Not unlike the flora and fauna of the desert, the residents of the small communities adjoining the Joshua Tree National Park are firmly committed to non-conformity.  The restaurants are independently-owned joints where everyone who doesn’t know your name is quick to make your acquaintance.  The entertainment venues are honky-tonks and saloons, where the music is lively and the pours are generous.  The lodging options are reverently updated roadside motels and Airstream trailer parks.

In and around the town of Joshua Tree, the local attractions are, well, out there.  For example, consider the Integratron, a dome-like structure devised by an aeronautical engineer named George Van Tassel.  When you visit the Integratron, you are told with a serene, but absolutely straight, face, that Van Tassel began building the structure following an interaction with aliens in 1953.  Venusians (that’s folks from Venus) advised Van Tassel that the deficient state of humankind was giving the universe a headache, and imparted instructions for the construction of the Integratron, for the purpose of rejuvenating human cells and facilitating time travel.  The extraterrestrials apparently hoped to extend the human lifespan – and experience – sufficiently for earthlings to gain some much-needed knowledge.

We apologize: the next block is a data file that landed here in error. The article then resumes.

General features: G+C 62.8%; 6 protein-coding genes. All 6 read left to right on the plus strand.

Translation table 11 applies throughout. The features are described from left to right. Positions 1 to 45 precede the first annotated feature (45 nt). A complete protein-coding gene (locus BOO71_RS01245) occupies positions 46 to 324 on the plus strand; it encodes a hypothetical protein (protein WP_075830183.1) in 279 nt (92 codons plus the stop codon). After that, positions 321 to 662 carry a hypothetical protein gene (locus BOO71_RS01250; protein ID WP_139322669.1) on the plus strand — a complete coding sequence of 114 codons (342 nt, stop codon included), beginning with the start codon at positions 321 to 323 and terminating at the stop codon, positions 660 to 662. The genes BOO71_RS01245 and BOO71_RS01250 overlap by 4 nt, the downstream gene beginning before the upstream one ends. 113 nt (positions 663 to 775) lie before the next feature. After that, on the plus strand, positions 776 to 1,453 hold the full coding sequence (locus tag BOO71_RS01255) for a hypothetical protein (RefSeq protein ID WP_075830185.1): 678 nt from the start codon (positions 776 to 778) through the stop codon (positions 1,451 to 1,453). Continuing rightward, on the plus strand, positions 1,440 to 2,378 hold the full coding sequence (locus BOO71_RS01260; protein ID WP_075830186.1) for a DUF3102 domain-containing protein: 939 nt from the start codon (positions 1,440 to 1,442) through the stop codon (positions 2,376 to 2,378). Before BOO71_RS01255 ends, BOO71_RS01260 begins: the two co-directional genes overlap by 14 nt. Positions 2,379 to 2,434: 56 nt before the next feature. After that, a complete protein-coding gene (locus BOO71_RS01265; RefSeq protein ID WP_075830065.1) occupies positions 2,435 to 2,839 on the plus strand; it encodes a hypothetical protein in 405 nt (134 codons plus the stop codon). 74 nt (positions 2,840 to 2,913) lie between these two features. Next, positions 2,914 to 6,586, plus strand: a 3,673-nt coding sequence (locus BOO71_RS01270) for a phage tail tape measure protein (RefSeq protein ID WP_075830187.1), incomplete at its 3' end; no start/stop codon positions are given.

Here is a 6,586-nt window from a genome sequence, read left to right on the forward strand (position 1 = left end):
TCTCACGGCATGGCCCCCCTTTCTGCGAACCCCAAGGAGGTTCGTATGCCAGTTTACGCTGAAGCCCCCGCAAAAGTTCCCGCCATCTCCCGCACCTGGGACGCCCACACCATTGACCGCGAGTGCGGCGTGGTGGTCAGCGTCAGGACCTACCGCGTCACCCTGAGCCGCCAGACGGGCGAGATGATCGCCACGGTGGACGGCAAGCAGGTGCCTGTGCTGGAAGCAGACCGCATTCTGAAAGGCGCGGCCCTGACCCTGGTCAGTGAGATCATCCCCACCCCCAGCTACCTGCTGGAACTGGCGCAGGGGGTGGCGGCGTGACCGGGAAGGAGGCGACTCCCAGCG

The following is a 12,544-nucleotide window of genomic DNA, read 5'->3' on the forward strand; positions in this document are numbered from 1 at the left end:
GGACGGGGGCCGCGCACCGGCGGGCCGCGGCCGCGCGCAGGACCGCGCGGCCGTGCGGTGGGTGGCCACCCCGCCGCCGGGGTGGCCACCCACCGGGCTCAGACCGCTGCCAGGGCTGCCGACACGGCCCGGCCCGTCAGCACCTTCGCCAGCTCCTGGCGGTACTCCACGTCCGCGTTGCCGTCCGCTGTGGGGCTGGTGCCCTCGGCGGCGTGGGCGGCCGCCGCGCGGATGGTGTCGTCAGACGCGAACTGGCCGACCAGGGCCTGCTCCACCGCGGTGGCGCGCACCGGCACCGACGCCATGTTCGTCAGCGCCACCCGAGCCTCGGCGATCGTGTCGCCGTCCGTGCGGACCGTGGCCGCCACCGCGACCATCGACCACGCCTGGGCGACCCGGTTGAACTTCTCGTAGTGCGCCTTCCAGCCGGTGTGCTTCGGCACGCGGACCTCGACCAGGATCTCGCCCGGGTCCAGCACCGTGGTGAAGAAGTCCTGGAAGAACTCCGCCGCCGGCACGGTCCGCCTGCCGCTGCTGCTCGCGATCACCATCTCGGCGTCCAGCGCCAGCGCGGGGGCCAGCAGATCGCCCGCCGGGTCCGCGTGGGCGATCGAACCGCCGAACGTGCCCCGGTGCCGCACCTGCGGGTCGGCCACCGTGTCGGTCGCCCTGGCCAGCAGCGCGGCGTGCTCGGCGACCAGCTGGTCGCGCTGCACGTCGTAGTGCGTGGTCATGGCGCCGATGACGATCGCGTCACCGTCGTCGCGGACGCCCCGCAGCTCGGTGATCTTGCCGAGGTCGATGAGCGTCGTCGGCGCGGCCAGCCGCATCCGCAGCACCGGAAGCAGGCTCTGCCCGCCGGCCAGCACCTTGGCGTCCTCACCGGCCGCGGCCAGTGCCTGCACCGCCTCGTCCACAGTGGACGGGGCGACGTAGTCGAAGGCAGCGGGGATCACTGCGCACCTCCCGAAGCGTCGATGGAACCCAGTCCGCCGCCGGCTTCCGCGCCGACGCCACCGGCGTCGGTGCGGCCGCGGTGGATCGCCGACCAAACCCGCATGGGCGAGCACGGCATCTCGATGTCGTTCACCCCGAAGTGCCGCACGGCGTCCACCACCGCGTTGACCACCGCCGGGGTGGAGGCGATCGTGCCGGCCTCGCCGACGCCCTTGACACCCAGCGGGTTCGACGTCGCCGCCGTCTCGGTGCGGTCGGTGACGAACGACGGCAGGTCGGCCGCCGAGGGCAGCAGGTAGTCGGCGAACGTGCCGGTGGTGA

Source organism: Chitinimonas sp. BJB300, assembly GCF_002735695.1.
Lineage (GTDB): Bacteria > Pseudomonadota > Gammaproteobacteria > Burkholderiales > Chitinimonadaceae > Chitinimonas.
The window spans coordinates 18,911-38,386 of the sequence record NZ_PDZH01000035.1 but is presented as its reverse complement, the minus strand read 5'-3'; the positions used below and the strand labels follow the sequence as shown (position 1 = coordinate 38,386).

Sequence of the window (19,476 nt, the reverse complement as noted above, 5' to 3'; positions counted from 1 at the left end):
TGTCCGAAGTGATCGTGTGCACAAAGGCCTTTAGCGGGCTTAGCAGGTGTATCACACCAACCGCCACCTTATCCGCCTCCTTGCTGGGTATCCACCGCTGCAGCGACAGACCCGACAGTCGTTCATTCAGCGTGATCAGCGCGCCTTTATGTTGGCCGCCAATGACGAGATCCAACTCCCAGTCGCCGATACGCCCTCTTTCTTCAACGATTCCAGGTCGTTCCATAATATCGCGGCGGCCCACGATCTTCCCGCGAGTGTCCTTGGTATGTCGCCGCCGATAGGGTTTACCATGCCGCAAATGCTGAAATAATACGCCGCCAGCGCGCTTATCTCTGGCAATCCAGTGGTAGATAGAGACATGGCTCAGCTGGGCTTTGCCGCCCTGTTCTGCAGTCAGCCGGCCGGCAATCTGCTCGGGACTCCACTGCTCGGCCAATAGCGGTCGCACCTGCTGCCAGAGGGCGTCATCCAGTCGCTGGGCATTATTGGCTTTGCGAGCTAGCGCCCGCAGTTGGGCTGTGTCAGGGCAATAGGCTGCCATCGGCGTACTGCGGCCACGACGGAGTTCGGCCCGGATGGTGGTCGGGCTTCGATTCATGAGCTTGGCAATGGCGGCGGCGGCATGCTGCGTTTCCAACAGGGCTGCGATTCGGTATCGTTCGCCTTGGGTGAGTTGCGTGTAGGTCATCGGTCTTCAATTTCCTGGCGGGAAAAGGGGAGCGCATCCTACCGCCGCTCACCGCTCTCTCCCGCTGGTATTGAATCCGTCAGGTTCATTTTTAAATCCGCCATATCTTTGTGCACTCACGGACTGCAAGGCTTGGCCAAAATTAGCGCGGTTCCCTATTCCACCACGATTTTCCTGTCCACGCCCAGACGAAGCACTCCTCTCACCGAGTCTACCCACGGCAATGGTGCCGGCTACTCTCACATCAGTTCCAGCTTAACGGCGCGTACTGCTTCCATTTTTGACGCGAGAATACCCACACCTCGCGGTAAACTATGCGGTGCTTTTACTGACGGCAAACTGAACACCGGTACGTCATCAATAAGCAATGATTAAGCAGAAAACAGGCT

It is an irony of interplanetary proportions that George Van Tassel died in 1978, before fully completing the Integratron.  But the building he created upon a ‘juicy’ intersection of geomagnetic fields has near-perfect acoustics.  The current owners of the Integratron encourage visitors to partake in ‘sonic healing sessions’, dubbed Sound Baths.  During a Sound Bath, crystal bowls are used to create weird noises which resonate through the body, an experience that basically feels like being a human tuning fork for about an hour.  A Sound Bath could be relaxing, were it not for fear that the extraordinary acoustics will broadcast the sound of your most basic body functions, like a growling stomach, or Cosmos-forbid, flatulence, to the entire circle of your fellow time-space continuum travelers.